What to Wear
We encourage formal period attire at our December
Ball because it adds so much to the period atmosphere. However,
no one should miss the ball because they don't have an extensive
If you prefer not to come
in costume, ladies may wear a modern skirt and blouse or dress
(preferably long and full), and men may wear a modern tuxedo,
dark suit, or dress slacks and sport coat. Whatever you wear,
don't forget your smooth-soled shoes for dancing. (See our suggestions
for dance shoes.)
Here are our suggestions
for what to wear, for both ladies
and gentlemen. In addition to comments
on period dress, we provide hints for how you can approximate
the look with moderen clothes.
Note: For 19th century
balls that have special themes, you might want to come in a costume
that reflects the theme.
Gowns of the mid
1800s were low-waisted and off the shoulder with small sleeves
and a deep flounce or bertha of lace or folded fabric at the
neckline. Skirts were full and bell-shaped with lots of petticoats,
and were decorated with flounces, ribbons, and lace.
Gloves, usually wrist-length,
were always worn. Hair was parted in the middle, arranged in
ringlets or a bun, and dressed simply with ribbon, comb, ornaments,
flowers, or feathers. Shoes were simple flat slippers, similar
to ballet slippers.
the late 1800s, the silhouette ranged from the bustle-style layered
drapery look to the bell-shaped, gored skirt that fit close to
the waist and gradually widened to the hem. The hoops and mounds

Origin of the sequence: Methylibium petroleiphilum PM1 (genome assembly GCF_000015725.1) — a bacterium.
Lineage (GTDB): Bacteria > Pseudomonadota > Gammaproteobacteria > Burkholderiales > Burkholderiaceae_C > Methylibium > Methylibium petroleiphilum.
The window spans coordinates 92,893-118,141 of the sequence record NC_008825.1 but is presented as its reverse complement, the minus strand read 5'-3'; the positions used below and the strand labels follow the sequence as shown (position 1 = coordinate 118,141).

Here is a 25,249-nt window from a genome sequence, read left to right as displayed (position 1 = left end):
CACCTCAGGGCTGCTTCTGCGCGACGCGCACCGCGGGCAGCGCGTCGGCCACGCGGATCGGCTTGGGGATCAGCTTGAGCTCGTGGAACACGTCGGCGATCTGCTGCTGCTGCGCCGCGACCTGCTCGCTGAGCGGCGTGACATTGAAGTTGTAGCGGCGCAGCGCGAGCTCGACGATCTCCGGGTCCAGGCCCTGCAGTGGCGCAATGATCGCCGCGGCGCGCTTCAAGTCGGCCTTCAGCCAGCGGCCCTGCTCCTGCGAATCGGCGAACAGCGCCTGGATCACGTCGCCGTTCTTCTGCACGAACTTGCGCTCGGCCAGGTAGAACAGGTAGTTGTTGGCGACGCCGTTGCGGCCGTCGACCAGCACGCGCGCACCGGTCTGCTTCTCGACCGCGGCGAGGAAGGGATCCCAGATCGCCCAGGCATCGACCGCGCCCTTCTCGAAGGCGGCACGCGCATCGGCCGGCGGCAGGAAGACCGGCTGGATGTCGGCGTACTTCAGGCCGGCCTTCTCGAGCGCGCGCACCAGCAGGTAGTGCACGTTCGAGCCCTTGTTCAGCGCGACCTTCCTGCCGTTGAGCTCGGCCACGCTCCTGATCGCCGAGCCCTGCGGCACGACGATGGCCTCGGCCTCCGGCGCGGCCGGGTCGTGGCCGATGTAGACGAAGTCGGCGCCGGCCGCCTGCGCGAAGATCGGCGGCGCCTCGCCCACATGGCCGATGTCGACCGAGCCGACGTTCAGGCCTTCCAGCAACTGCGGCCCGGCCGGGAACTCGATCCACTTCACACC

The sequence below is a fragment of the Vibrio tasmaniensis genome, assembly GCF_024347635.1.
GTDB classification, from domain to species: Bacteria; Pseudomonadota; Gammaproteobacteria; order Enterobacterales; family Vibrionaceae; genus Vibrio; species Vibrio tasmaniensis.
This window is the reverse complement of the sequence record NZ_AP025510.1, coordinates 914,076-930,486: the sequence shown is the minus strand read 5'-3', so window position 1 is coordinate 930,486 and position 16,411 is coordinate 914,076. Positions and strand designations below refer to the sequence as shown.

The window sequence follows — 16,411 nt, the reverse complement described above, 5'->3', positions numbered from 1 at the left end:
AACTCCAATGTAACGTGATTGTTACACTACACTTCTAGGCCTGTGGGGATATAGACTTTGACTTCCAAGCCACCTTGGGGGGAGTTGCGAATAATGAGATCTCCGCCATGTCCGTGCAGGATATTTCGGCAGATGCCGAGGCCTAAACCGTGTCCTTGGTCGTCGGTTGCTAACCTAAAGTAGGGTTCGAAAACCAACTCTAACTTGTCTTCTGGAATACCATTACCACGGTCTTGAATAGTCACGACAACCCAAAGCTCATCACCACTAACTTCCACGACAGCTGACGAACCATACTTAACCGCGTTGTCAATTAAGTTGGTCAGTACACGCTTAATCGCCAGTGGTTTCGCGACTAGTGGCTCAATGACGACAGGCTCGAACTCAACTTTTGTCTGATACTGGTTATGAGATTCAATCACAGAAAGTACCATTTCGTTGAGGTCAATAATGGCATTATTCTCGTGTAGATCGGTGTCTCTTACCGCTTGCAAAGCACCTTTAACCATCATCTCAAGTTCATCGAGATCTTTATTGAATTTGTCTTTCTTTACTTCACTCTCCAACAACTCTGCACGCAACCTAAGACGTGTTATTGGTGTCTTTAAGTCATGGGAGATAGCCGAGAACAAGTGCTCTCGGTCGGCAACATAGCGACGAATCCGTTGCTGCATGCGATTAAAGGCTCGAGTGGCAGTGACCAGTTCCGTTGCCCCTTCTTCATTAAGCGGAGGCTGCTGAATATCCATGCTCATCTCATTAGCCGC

of petticoats were replaced by a single ruffled petticoat. Some
gowns had trains while others had hems that went just to the
floor. (Avoid trailing skirts that can be tripped over; if you
must have a train, attach a loop you can use to hold it up while
dancing.) Bodices for evening gowns were close-fitting with low-cut
necklines and were sleeveless or had short, puffed sleeves or
huge "leg of mutton" sleeves.
were worn elbow-length or longer. Hair was simply styled, usually
drawn up in a knot on the top of the head and dressed with ribbon,
feathers, wings, or flowers. Shoes had shaped heels; modern character
dance shoes with a small heel are appropriate for this period.
To approximate the period
style, you might try revamping an old evening gown or bridesmaid
or prom dress. (Make sure the skirt is full enough to let you
can dance comfortably!)
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wear for gentlemen remained much the same throughout the Victorian
era: black tailcoat, white shirt, white stock or bow tie, and
white vest. Gloves were de rigeur throughout the period
and usually white.
If a tailcoat is not available,
a cutaway is close to the period style, but any formal-looking
dark suit will do. Wear a plain white shirt with the collar pointed
up, and a stock tie made from a length of white gauze, fine cotton
or silk. Or wear a wing-collar formal shirt with white bow tie.
Old military or band uniforms are also appropriate and are fun
costume shops will rent appropriate costumes for the evening
at a rate somewhat lower than formal clothing rental shops. Most
gentlemen eventually assemble their own costumes but do so piecemeal,
by watching for formal rental shop warehouse sales and checking
the resale shops. The most expensive and difficult to find item
is the tailcoat but it contributes so much to the period look
that it is worth the investment.
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What to Wear to Other Period Events
Follow these links for our suggestions for dressing for other
1920s and 1930s